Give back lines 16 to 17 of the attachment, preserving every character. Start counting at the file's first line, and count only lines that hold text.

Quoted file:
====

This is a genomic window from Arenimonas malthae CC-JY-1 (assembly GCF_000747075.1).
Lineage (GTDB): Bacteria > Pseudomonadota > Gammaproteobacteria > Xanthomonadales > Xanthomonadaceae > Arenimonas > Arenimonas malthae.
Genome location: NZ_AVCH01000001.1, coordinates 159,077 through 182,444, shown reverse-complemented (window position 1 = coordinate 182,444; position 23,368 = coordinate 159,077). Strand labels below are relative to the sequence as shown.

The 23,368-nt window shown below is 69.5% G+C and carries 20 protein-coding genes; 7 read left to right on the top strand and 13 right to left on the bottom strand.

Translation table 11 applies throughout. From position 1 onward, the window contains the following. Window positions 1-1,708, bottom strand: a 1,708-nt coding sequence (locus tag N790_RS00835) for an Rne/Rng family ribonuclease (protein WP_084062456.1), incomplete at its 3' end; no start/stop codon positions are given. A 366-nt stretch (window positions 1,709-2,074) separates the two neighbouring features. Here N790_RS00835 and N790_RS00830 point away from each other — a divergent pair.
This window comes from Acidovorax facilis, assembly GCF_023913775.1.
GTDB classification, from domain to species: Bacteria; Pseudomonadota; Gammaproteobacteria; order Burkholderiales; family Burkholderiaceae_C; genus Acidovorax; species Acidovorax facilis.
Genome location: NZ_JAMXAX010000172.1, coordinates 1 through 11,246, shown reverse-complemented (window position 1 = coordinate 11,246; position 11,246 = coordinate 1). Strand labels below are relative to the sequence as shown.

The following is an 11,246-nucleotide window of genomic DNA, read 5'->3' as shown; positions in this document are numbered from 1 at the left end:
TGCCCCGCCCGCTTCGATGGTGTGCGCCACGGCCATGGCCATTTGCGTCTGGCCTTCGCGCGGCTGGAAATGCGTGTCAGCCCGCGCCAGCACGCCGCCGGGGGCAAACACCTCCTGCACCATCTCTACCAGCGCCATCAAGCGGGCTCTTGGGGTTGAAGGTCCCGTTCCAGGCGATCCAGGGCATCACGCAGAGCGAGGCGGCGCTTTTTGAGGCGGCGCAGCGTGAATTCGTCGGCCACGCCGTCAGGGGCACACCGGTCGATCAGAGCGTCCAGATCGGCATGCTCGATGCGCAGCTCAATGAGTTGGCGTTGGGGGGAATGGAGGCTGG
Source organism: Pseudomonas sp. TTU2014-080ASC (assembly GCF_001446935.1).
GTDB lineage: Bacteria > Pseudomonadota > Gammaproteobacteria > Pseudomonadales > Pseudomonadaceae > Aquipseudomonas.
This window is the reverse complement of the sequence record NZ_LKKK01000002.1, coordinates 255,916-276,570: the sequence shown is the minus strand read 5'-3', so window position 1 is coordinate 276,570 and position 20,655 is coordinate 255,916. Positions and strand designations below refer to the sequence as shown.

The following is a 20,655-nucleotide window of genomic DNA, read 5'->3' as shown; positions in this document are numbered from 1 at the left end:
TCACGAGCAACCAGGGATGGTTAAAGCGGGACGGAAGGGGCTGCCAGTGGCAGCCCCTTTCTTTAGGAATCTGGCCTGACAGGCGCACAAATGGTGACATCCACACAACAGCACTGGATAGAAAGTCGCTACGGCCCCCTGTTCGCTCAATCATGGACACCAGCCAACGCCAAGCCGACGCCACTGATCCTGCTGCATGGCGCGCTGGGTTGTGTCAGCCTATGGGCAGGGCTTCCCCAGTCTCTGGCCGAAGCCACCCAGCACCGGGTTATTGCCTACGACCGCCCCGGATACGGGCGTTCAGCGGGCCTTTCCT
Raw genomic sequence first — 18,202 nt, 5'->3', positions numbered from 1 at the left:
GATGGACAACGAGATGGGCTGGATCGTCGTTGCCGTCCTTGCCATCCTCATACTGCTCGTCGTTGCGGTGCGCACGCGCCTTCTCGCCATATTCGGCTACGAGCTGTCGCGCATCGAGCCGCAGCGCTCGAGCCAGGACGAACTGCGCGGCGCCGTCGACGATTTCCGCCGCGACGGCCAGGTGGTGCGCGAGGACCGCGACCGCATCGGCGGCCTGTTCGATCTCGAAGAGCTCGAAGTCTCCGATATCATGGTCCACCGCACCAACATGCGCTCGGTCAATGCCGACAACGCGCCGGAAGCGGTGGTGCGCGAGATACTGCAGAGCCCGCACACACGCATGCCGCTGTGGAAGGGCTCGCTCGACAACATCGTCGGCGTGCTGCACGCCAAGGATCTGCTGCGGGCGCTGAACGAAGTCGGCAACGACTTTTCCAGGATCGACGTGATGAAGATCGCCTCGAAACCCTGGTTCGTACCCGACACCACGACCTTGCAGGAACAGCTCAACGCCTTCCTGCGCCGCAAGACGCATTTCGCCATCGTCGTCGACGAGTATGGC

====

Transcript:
Raw genomic sequence first — 18,202 nt, 5'->3', positions numbered from 1 at the left:
GATGGACAACGAGATGGGCTGGATCGTCGTTGCCGTCCTTGCCATCCTCATACTGCTCGTCGTTGCGGTGCGCACGCGCCTTCTCGCCATATTCGGCTACGAGCTGTCGCGCATCGAGCCGCAGCGCTCGAGCCAGGACGAACTGCGCGGCGCCGTCGACGATTTCCGCCGCGACGGCCAGGTGGTGCGCGAGGACCGCGACCGCATCGGCGGCCTGTTCGATCTCGAAGAGCTCGAAGTCTCCGATATCATGGTCCACCGCACCAACATGCGCTCGGTCAATGCCGACAACGCGCCGGAAGCGGTGGTGCGCGAGATACTGCAGAGCCCGCACACACGCATGCCGCTGTGGAAGGGCTCGCTCGACAACATCGTCGGCGTGCTGCACGCCAAGGATCTGCTGCGGGCGCTGAACGAAGTCGGCAACGACTTTTCCAGGATCGACGTGATGAAGATCGCCTCGAAACCCTGGTTCGTACCCGACACCACGACCTTGCAGGAACAGCTCAACGCCTTCCTGCGCCGCAAGACGCATTTCGCCATCGTCGTCGACGAGTATGGC